News about education issues in and around San Antonio. Texas Public Radio is supported by contributors to the Education News Fund, including H-E-B, Art and Sandy Nicholson, The Flohr Family Foundation, Holly and Alston Beinhorn, Valero Energy Foundation, 2Tarts Bakery in New Braunfels, Andeavor, and IDEA Public Schools. Other contributors include Shari Albright, Holt Cat and Dee Howard Foundation.

Getting kids to read books can be a challenge. Now, there’s a new tool that’s making its way into classrooms: augmented reality books. Augmented reality books use smartphones or tablets and add 3-D models and interactive video to traditional books. In Texas, teachers are working to ensure the books aren’t a toy.

Paul Flahive (@paulflahive) of Here & Now contributor Texas Public Radio reports.

Parents pick up students outside North East ISD's LEE High School.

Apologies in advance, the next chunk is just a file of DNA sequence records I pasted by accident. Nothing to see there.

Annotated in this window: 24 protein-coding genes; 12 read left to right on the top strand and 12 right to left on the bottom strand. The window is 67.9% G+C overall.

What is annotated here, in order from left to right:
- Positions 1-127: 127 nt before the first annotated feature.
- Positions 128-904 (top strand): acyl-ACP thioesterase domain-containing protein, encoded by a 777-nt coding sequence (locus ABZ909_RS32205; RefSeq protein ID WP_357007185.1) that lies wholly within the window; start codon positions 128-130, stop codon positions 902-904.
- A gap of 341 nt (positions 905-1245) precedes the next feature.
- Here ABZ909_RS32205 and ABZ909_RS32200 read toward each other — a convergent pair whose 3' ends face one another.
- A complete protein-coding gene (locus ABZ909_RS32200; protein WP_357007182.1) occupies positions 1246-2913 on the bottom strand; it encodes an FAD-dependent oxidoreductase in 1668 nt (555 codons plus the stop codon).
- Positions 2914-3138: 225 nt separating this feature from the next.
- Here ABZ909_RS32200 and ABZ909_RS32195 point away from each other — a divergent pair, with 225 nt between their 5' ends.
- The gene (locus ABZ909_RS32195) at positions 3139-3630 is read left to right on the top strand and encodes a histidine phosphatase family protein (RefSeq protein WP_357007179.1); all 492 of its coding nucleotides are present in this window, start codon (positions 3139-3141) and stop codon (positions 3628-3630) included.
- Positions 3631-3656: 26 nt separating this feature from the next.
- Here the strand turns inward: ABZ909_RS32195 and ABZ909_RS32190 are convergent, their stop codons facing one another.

File Photo | Joey Palacios | Texas Public Radio

More than 2,443 entries have been submitted to rename Robert E. Lee High School. Only one fifth of those will be considered by the North East ISD school board this month.

Suzanne Bouffard's new book, The Most Important Year, may be just what parents of preschoolers have been waiting for: a guide to what a quality pre-K program should look like.

Bouffard spent a lot of time in classrooms watching teachers do some really good things and some not-so-good things.

What are some of the things you learned?

A recent study out of Philadelphia tracked kindergartners who were learning English and found that four years later there were major discrepancies between which groups of students had mastered the language.

Students whose home language was Spanish were considerably less likely to reach proficiency than any other subgroup. And, on the extreme end, Spanish speakers were almost half as likely as Chinese speakers to cross the proficiency threshold.

Joey Palacios / Texas Public Radio

Monday night’s San Antonio ISD Board Meeting was packed with supporters and opponents of a recently enacted change to the districts non-discrimination policy. Some religious and conservative groups oppose the addition of gender identity and other classes while others welcomed the shift of what they say is a more inclusive policy.